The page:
Wired Organics
Promise Soft Electronics



A team of chemists at The Johns Hopkins University has created water-soluble electronic materials that spontaneously assemble themselves into "wires" much narrower than a human hair.

Derived from carbon-based compounds (hence the term "organic"), these "soft" electronic materials are valued as lightweight, flexible, easily processed alternatives to "hard" electronics components such as metal wires or silicon semiconductors. And just as the semiconductor industry is actively developing smaller and smaller transistors, so, too, are those involved with organic electronics devising ways to shrink the features of their materials, so they can be better utilized in bioelectronic applications.

The possibilities presented by organic electronics include
pacemakers that so closely mimic human tissues that a patient's body can't discern the difference and devices that bypass injured spinal cords to restore movement to paralyzed limbs.

"What's exciting about our materials is that they are of size and scale that cells can intimately associate with, meaning that they may have built-in potential for biomedical applications," said chemistry professor John D. Tovar. "Can we use these materials to guide electrical current at the nanoscale? Can we use them to regulate cell-to-cell communication as a prelude to re-engineering neural networks or damaged spinal cords? These are the kinds of questions we are looking forward to being able to address and answer in the coming years."

The team used the self-assembly principles that underlie the formation of beta-amyloid plaques, which are the protein deposits often associated with Alzheimer's disease, as a model for their new material. This raises another possibility: that these new electronic materials may eventually prove useful for imaging the formation of these plaques.

"Of course, much research has been done and is still being done to understand how amyloids form and to prevent or reverse their formation," Tovar said. "But the process also represents a powerful new pathway to fabricate nanoscale materials."


Source: The Johns Hopkins University



 
Evil Genes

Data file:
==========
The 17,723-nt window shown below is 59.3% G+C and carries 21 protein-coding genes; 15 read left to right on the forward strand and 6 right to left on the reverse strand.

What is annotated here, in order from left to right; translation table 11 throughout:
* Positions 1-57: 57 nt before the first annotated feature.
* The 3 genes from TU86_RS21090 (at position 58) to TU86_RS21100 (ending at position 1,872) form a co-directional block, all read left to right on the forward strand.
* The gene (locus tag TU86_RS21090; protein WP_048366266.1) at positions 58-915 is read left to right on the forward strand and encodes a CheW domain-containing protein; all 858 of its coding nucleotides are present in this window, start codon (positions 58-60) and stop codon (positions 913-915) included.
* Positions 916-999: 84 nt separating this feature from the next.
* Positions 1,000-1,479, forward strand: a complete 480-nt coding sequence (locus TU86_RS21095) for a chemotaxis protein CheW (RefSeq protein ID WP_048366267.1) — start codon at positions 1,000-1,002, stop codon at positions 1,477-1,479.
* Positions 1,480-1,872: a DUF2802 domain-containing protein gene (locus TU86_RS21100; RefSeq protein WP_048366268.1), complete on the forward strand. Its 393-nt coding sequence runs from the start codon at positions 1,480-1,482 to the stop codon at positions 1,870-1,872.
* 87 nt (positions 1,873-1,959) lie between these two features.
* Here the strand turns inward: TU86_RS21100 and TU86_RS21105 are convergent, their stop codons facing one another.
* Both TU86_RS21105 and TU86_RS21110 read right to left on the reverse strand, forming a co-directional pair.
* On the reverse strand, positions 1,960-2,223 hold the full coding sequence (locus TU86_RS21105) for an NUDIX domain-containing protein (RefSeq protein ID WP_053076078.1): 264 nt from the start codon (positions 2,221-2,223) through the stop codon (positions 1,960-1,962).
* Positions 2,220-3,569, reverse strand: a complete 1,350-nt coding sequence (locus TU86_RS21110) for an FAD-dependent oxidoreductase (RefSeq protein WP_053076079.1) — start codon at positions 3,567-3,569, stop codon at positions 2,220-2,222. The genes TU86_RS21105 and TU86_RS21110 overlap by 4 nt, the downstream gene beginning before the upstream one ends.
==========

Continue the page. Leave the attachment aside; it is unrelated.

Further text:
Evil Genes
Why Rome Fell, Hitler Rose, Enron Failed and My Sister Stole My Mother's Boyfriend
by Barbara Oakley

The product of the author's quest to understand the nature of evil people, both the Machiavellian despots on the world stage and the tyrants in her own family, this book probes the pscyhological, sociological and genetic roots of chronically malevolent behavior.

A popular science text that melds scientific research with family history, 
Evil Genes probes scientific literature for evidence supporting her theory that evil in some people results from an inherent dysfunction.

Where do the roots of evil lie? In what genes is it manifest? Like autism, there is some evidence that a genetically based brain development disorder can lead to self-righteous behaviors in utter disregard for the welfare of others. But the genetics are far too complex and the influence of social, developmental and environmental factors too varied , to predict where or when evil or psychopathic beavior will occur.

Alternating between the story of her dysfunctional family and a wide-ranging look at evil characters -- Hitler, Stalin, Chairman Mao, Slobodan Milosevic, among others -- the author weaves her way through psychopathy, genetics, medical imaging, narcissism, evolution and genius in a quixotic pursuit of certainty and definition.

How can you tell if a public figure is potentially evil?

"The best an ordinary person can do is to try to lay aside his or her own ideological blinkers and look honestly at public figures. If a given individual seems most interested in villifying others, proceeds to characterize his own in-group as having been unduly victimized, is ruthlessly vindictive, and finally, is discovered to have cozy, self-serving financial deals, there are reasonable grounds to assume that a person is more than a little Machiavellian and that his or her leadership may be aimed more toward self than public service. Unfortunately, our own tendency, at least regarding leaders who purport to share our ideology, is to avoid looking too closely."

Evil Genes concludes with textbook-style discussion questions ("For Pondering") that recap the issues:

Do you think that you interact with people differently because of your own past experiences with the "successfully sinister?

Do you see Machiavellian traits in yourself? Are they healthy? How would you know?

Someday dictators will have access to technology to have themselves cloned, allowing for an endless procession of "mini-me's." What effect might this have on evil dictatorships of the future?





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